• The Bitwise operator works on bits and performs the bit-by-bit operation. Assume if a = 60; and b = 13; now in the binary format, they will be as follows:
    • a = 0011 1100
    • b = 0000 1101
  • AND(&) Binary AND Operator copies a bit to the result if it exists in both operands (A & B) will give 12 which is 0000 1100.
  • OR(I Binary OR Operator copies a bit if it exists in either operand (A | B) will give 61 which is 0011 1101.
  • Java defines several bitwise operators, which can be applied to the integer types, long, int, short, char, and byte.
  • The Bitwise operator works on bits and performs the bit-by-bit operation. Assume if a = 60; and b = 13; now in the binary format, they will be as follows:
    • a = 0011 1100
    • b = 0000 1101
  • AND(&) – Binary AND Operator copy a bit to the result if it exists in both operands (A & B) will give 12 which is 0000 1100.
  • OR(||) – Binary OR Operator copies a bit if it exists in either operand (A | B) will give 61 which is 0011 1101.
  • XOR(^) Binary XOR Operator copies the bit if it is set in one operand but not both (A^B) will give 49 which is 0011 0001 Ones Complement(-) Binary One’s Complement Operator is unary and has the effect of ‘flipping’ bits (~A) will give -61 which is 1100 0011 in 2’s complement form due to a signed binary number.
  • Left Shift( << ) Binary Left Shift Operator. The left operands value is moved left by the number of bits specified by the right operand A << 2 will give 240 which is 1111 0000.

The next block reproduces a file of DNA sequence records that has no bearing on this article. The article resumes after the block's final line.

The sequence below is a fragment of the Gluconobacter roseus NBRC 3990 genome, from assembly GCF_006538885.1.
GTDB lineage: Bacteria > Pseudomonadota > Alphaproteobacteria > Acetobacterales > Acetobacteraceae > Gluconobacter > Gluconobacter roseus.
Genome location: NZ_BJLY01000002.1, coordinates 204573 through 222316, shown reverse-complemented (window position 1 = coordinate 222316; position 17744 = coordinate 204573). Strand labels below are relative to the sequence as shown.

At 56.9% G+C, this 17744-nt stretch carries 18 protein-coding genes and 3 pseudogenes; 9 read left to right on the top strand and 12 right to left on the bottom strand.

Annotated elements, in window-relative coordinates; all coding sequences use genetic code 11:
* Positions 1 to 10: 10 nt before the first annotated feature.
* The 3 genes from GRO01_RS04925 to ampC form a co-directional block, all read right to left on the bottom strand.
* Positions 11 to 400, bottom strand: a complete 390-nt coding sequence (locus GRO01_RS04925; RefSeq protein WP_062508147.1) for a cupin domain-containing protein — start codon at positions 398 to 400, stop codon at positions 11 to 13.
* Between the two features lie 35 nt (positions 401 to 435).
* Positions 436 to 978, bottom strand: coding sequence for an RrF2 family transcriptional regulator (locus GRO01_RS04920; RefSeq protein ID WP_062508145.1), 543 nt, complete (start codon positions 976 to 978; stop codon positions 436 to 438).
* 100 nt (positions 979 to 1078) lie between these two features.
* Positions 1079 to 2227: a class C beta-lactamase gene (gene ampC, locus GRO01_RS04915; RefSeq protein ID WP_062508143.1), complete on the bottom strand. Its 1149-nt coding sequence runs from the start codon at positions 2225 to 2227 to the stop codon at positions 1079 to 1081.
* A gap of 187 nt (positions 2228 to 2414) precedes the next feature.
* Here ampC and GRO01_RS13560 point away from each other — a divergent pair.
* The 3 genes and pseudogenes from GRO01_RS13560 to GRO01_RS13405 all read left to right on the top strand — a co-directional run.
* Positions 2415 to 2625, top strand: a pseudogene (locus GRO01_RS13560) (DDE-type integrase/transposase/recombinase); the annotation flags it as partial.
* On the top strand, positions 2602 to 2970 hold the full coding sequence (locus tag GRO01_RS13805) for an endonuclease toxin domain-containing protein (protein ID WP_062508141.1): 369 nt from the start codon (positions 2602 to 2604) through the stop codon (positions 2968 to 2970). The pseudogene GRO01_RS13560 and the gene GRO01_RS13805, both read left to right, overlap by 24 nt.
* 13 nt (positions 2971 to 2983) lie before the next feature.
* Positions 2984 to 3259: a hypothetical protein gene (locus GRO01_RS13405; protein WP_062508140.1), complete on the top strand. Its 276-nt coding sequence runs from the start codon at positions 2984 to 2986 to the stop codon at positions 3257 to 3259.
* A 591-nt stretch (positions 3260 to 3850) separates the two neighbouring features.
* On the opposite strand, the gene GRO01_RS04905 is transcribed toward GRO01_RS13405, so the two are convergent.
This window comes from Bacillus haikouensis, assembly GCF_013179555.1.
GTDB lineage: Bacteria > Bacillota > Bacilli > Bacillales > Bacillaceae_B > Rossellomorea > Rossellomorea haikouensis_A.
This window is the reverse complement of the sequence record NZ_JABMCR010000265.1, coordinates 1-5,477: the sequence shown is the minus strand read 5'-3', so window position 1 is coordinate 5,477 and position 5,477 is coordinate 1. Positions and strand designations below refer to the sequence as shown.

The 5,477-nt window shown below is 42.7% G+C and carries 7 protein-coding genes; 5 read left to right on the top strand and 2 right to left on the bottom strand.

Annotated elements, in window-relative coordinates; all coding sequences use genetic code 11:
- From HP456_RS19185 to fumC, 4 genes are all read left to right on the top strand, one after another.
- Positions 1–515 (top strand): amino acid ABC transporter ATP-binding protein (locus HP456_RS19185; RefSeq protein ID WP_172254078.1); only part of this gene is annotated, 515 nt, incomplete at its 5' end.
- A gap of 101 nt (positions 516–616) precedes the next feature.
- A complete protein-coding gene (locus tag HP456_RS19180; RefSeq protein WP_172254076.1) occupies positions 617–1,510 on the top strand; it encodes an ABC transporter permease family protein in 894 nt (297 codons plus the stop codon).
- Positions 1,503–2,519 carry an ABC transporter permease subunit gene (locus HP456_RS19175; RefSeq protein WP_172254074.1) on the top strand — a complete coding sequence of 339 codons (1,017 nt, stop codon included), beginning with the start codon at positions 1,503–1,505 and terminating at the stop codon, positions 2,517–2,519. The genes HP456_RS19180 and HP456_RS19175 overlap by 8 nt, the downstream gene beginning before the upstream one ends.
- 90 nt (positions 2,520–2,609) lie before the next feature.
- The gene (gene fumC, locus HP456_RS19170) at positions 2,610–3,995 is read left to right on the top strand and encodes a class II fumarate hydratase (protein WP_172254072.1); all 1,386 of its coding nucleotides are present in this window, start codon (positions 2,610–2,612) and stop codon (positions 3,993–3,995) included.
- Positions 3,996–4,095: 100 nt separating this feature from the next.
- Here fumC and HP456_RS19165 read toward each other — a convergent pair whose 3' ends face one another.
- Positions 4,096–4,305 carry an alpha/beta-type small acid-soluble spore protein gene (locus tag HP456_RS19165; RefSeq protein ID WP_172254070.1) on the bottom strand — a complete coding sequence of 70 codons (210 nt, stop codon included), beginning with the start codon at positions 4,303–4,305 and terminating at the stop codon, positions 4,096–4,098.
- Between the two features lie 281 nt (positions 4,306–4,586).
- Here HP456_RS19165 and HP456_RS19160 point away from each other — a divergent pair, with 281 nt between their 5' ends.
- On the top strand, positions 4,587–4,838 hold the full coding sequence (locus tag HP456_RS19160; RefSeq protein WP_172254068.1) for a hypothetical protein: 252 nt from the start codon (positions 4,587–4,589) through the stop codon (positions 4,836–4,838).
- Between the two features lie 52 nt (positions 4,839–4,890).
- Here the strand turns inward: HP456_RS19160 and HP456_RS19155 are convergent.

• Right Shift( >>) Binary Right Shift Operator. The left operands value is moved right by the number of bits specified by the right operand A >> 2 will give 15 which is 1111.
  • Shift right zero-fill( >>>) The left operands value is moved right by the number of bits specified by the right operand and shifted values are filled up with zeros A >>>2 will give 15 which is 0000 1111.

Assignment Operators

OperatorMeaningExample
=Assign toC = A + B
+=Addition AssignmentC += A
-=Subtraction AssignmentC -= A
*=Multiplication AssignmentC *= A
/=Division AssignmentC /= A
%=Modulus AssignmentC %= A
Assignment Operators

There are the following assignment operators supported by the Java language:

  • Simple assignment operator( = ): Assigns values from right side operands to left side operand C = A + B will assign value of A + B into C
  • Add AND assignment operator( += ): It adds right operand to the left operand and assign the result to left operand C += A is equivalent to C = C + A
  • Subtract AND assignment operator( -= ): It subtracts the right operand from the left operand and assigns the result to left operand C-= A is equivalent to C = C-A